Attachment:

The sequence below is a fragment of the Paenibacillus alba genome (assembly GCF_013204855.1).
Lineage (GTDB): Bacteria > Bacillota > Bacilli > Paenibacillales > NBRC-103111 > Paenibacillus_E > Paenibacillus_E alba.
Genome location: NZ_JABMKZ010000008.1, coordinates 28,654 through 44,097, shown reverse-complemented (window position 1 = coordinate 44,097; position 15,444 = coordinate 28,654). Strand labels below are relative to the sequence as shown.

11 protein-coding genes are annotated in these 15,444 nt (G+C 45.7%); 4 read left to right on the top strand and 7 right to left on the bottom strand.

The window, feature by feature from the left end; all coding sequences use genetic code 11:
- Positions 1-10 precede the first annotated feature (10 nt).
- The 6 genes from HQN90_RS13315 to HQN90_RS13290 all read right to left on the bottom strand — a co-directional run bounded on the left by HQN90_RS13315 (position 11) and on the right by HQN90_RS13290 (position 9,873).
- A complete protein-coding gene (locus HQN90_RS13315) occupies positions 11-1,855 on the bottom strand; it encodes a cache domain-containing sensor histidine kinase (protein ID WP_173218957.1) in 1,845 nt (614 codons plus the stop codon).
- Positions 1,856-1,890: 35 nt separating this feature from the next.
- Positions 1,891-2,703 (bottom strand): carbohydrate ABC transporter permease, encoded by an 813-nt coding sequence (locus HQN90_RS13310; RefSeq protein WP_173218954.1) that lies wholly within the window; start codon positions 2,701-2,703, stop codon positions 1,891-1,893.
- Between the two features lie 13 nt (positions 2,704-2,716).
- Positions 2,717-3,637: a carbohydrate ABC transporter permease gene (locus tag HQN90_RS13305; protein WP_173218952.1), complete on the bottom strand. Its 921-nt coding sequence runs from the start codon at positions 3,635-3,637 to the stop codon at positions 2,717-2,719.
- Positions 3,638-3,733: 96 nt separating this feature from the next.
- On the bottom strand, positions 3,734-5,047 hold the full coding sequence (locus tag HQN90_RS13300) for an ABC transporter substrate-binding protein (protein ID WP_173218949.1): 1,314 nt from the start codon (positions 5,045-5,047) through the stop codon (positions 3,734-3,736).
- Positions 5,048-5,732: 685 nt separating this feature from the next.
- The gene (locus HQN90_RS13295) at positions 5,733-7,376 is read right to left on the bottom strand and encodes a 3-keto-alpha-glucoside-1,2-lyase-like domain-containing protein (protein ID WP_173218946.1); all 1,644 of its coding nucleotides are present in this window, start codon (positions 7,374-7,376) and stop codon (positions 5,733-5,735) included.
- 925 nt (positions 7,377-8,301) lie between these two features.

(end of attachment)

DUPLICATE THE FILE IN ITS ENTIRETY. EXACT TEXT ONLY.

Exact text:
The sequence below is a fragment of the Paenibacillus alba genome (assembly GCF_013204855.1).
Lineage (GTDB): Bacteria > Bacillota > Bacilli > Paenibacillales > NBRC-103111 > Paenibacillus_E > Paenibacillus_E alba.
Genome location: NZ_JABMKZ010000008.1, coordinates 28,654 through 44,097, shown reverse-complemented (window position 1 = coordinate 44,097; position 15,444 = coordinate 28,654). Strand labels below are relative to the sequence as shown.

11 protein-coding genes are annotated in these 15,444 nt (G+C 45.7%); 4 read left to right on the top strand and 7 right to left on the bottom strand.

The window, feature by feature from the left end; all coding sequences use genetic code 11:
- Positions 1-10 precede the first annotated feature (10 nt).
- The 6 genes from HQN90_RS13315 to HQN90_RS13290 all read right to left on the bottom strand — a co-directional run bounded on the left by HQN90_RS13315 (position 11) and on the right by HQN90_RS13290 (position 9,873).
- A complete protein-coding gene (locus HQN90_RS13315) occupies positions 11-1,855 on the bottom strand; it encodes a cache domain-containing sensor histidine kinase (protein ID WP_173218957.1) in 1,845 nt (614 codons plus the stop codon).
- Positions 1,856-1,890: 35 nt separating this feature from the next.
- Positions 1,891-2,703 (bottom strand): carbohydrate ABC transporter permease, encoded by an 813-nt coding sequence (locus HQN90_RS13310; RefSeq protein WP_173218954.1) that lies wholly within the window; start codon positions 2,701-2,703, stop codon positions 1,891-1,893.
- Between the two features lie 13 nt (positions 2,704-2,716).
- Positions 2,717-3,637: a carbohydrate ABC transporter permease gene (locus tag HQN90_RS13305; protein WP_173218952.1), complete on the bottom strand. Its 921-nt coding sequence runs from the start codon at positions 3,635-3,637 to the stop codon at positions 2,717-2,719.
- Positions 3,638-3,733: 96 nt separating this feature from the next.
- On the bottom strand, positions 3,734-5,047 hold the full coding sequence (locus tag HQN90_RS13300) for an ABC transporter substrate-binding protein (protein ID WP_173218949.1): 1,314 nt from the start codon (positions 5,045-5,047) through the stop codon (positions 3,734-3,736).
- Positions 5,048-5,732: 685 nt separating this feature from the next.
- The gene (locus HQN90_RS13295) at positions 5,733-7,376 is read right to left on the bottom strand and encodes a 3-keto-alpha-glucoside-1,2-lyase-like domain-containing protein (protein ID WP_173218946.1); all 1,644 of its coding nucleotides are present in this window, start codon (positions 7,374-7,376) and stop codon (positions 5,733-5,735) included.
- 925 nt (positions 7,377-8,301) lie between these two features.